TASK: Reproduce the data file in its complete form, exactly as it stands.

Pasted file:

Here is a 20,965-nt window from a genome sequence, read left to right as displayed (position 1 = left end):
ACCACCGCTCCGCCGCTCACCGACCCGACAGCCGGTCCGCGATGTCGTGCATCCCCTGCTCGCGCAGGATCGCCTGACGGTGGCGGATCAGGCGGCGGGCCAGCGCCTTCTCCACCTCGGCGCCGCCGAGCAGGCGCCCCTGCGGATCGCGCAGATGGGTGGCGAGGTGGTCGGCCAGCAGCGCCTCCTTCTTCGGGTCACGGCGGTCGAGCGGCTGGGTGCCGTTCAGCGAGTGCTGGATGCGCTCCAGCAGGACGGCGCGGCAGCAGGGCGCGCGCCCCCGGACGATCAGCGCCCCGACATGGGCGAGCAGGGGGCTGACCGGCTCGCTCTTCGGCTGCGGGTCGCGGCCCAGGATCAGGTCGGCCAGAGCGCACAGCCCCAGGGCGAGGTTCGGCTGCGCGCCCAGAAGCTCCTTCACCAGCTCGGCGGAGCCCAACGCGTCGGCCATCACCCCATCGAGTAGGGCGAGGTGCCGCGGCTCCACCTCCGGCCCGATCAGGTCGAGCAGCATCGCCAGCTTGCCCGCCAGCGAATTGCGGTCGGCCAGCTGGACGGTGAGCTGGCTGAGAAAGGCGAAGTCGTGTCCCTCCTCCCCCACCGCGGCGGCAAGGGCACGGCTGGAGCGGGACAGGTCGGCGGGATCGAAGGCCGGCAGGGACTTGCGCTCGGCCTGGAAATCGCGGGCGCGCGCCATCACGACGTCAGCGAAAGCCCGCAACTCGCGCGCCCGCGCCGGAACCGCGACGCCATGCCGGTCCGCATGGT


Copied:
Here is a 20,965-nt window from a genome sequence, read left to right as displayed (position 1 = left end):
ACCACCGCTCCGCCGCTCACCGACCCGACAGCCGGTCCGCGATGTCGTGCATCCCCTGCTCGCGCAGGATCGCCTGACGGTGGCGGATCAGGCGGCGGGCCAGCGCCTTCTCCACCTCGGCGCCGCCGAGCAGGCGCCCCTGCGGATCGCGCAGATGGGTGGCGAGGTGGTCGGCCAGCAGCGCCTCCTTCTTCGGGTCACGGCGGTCGAGCGGCTGGGTGCCGTTCAGCGAGTGCTGGATGCGCTCCAGCAGGACGGCGCGGCAGCAGGGCGCGCGCCCCCGGACGATCAGCGCCCCGACATGGGCGAGCAGGGGGCTGACCGGCTCGCTCTTCGGCTGCGGGTCGCGGCCCAGGATCAGGTCGGCCAGAGCGCACAGCCCCAGGGCGAGGTTCGGCTGCGCGCCCAGAAGCTCCTTCACCAGCTCGGCGGAGCCCAACGCGTCGGCCATCACCCCATCGAGTAGGGCGAGGTGCCGCGGCTCCACCTCCGGCCCGATCAGGTCGAGCAGCATCGCCAGCTTGCCCGCCAGCGAATTGCGGTCGGCCAGCTGGACGGTGAGCTGGCTGAGAAAGGCGAAGTCGTGTCCCTCCTCCCCCACCGCGGCGGCAAGGGCACGGCTGGAGCGGGACAGGTCGGCGGGATCGAAGGCCGGCAGGGACTTGCGCTCGGCCTGGAAATCGCGGGCGCGCGCCATCACGACGTCAGCGAAAGCCCGCAACTCGCGCGCCCGCGCCGGAACCGCGACGCCATGCCGGTCCGCATGGT